The Ninth Circuit recently granted re-hearing in the Model Mayhem case, where it originally endorsed a failure to warn theory as not being subject to Section 230. Along with that case, this is another one that is worth closely watching for sharing economy participants.
* Outmoded Laws. The laws purporting to distinguish between employees and independent contractors are a disaster. The doctrinal tests are worthless. For example, the IRS test has 20 factors, which is not really different than having no factors at all.
Worse, different legal regulations have different multi-factor tests for making the employee/independent contractor distinction. For example, copyright law, wage & hour law, unemployment insurance law and federal income tax law all use different factors in their multi-factor tests. This means that it’s conceivable a person could be an employee under some of the tests and an independent contractor under other tests. What a mess. If I were dictator for a day, adopting a single standardized test for employee vs. independent contractor would be high on my to-do list.
Worst of all, taxonomizing labor services into “employee” or “independent contractor” is, in my opinion, archaic and outmoded. As the Lyft judge aptly explained:
the jury in this case will be handed a square peg and asked to choose between two round holes. The test the California courts have developed over the 20th Century for classifying workers isn’t very helpful in addressing this 21st Century problem.
As the Internet makes labor markets more efficient, we’ve seen a proliferation of ways to deliver valuable services that don’t fit neatly into the employee vs. independent contractor buckets, e.g., oDesk/TaskRabbit/Mechanical Turk; Lyft/Uber; open source/wiki contributions; and UGC moderators. We really ought to take a step back and question why we need to force people into these buckets (and examine the transaction costs required to create and enforce the taxonomization).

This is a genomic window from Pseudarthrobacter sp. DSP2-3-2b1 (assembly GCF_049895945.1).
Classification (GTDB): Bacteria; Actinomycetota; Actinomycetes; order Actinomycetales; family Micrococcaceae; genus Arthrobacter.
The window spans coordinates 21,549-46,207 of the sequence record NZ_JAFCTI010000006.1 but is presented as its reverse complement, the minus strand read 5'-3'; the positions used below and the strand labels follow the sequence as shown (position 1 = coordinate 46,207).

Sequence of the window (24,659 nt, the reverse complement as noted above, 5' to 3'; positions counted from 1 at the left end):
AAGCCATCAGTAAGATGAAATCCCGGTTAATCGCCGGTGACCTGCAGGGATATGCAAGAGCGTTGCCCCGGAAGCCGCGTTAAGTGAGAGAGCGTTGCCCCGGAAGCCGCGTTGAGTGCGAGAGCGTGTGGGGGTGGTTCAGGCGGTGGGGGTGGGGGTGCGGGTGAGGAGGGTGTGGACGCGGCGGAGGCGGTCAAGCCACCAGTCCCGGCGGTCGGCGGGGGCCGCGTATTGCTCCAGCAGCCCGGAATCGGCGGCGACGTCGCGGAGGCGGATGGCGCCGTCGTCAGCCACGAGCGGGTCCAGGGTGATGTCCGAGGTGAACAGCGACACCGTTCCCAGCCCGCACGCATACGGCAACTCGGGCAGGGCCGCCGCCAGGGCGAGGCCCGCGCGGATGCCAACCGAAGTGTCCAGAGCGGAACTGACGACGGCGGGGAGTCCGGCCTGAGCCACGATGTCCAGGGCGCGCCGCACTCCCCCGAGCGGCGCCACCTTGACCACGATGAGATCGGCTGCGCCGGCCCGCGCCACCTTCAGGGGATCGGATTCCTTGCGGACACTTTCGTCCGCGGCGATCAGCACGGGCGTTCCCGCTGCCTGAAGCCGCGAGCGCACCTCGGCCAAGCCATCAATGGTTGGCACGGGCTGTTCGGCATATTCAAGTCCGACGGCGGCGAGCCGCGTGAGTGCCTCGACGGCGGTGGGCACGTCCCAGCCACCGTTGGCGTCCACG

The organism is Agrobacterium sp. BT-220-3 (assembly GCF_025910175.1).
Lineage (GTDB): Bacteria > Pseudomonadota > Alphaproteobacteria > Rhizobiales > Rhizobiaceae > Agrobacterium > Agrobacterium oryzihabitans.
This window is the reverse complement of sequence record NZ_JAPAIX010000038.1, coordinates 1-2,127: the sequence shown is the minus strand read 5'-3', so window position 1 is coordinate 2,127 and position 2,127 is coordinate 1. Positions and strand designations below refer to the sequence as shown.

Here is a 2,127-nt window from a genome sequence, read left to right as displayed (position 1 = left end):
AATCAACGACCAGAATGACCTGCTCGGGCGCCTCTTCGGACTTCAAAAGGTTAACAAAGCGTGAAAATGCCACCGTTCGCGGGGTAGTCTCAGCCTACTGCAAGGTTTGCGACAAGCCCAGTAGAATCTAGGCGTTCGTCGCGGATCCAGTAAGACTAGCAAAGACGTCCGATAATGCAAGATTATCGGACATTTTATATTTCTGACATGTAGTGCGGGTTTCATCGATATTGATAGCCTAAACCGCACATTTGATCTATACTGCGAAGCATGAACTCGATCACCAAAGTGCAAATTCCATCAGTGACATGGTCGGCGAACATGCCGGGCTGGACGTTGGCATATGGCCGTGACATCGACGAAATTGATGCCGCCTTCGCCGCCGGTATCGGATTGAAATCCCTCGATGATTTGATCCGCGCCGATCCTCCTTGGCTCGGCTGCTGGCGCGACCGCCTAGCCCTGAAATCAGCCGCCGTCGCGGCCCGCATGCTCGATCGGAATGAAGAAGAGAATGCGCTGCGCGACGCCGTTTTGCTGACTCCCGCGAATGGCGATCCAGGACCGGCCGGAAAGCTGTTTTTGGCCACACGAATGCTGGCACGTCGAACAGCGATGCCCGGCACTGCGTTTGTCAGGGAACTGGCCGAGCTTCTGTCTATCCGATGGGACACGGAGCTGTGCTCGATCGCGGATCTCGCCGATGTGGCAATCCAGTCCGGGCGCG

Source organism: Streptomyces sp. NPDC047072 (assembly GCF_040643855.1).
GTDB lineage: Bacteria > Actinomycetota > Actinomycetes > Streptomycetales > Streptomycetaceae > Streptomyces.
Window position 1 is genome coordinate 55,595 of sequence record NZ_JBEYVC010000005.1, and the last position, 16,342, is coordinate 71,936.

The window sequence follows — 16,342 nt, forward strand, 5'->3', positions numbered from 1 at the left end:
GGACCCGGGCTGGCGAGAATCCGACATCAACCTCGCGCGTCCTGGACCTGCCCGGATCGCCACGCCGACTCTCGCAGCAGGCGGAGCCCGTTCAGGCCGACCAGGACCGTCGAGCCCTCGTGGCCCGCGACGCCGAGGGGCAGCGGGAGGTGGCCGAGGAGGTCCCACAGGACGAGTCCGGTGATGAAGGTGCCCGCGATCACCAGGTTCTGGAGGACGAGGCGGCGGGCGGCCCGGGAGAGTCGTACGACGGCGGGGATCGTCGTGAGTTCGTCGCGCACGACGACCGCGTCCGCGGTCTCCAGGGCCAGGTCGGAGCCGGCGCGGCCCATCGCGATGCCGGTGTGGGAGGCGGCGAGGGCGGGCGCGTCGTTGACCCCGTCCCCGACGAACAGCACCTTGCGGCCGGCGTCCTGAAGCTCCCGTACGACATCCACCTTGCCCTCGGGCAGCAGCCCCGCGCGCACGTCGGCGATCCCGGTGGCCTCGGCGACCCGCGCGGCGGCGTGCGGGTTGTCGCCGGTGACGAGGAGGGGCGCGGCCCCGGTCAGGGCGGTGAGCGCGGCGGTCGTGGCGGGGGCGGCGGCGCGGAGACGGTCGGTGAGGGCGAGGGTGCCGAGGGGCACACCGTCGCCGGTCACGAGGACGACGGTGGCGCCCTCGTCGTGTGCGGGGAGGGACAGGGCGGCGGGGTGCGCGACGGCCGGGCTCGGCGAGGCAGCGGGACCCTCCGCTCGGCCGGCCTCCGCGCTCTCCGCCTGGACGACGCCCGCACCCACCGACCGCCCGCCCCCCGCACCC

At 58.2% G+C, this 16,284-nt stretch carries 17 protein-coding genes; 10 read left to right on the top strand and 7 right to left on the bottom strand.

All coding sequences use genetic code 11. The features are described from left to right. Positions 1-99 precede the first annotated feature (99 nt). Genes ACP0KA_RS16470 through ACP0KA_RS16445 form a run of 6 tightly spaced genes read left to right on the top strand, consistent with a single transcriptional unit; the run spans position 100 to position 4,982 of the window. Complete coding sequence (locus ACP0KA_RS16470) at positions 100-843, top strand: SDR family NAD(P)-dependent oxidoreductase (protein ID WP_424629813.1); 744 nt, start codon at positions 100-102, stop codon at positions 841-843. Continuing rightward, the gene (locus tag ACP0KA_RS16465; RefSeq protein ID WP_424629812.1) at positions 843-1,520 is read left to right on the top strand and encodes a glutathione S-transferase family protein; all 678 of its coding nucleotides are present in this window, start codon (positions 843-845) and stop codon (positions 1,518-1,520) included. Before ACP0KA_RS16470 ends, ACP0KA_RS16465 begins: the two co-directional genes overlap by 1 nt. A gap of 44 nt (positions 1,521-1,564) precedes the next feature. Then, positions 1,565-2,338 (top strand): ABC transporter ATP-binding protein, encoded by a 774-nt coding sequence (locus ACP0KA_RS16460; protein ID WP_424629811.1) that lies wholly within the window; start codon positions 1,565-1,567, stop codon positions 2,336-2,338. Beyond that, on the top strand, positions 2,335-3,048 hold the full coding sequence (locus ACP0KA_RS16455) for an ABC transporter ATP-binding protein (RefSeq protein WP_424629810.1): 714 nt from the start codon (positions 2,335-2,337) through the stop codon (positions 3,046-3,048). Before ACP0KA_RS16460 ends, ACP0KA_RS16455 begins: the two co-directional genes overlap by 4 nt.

For more on these issues, see my 2009 blog post, Zittrain on the Dark Sides of Crowdsourcing.
* Vendor Guidelines. As Venkat indicates, the judges in both cases hammered on the fact that Lyft and Uber provide detailed performance instructions to their drivers and then penalize non-compliance. I understand why the judges did this, but did Lyft/Uber have any other realistic choice? In their role as marketplace operators, they want their buyers to trust that driver-vendors will provide quality services. Indeed, we as a society WANT Lyft and Uber to use their market-making role to improve the marketplace offerings. Everyone wins because Lyft and Uber have driver guidelines and enforce those guidelines (except for any anti-competitive guidelines, and I thought a few might have veered in that direction). Given that, it would be counterproductive to legally punish Lyft/Uber for improving the service offerings in their marketplaces; yet, in a sense, that’s exactly what the employment classification would do.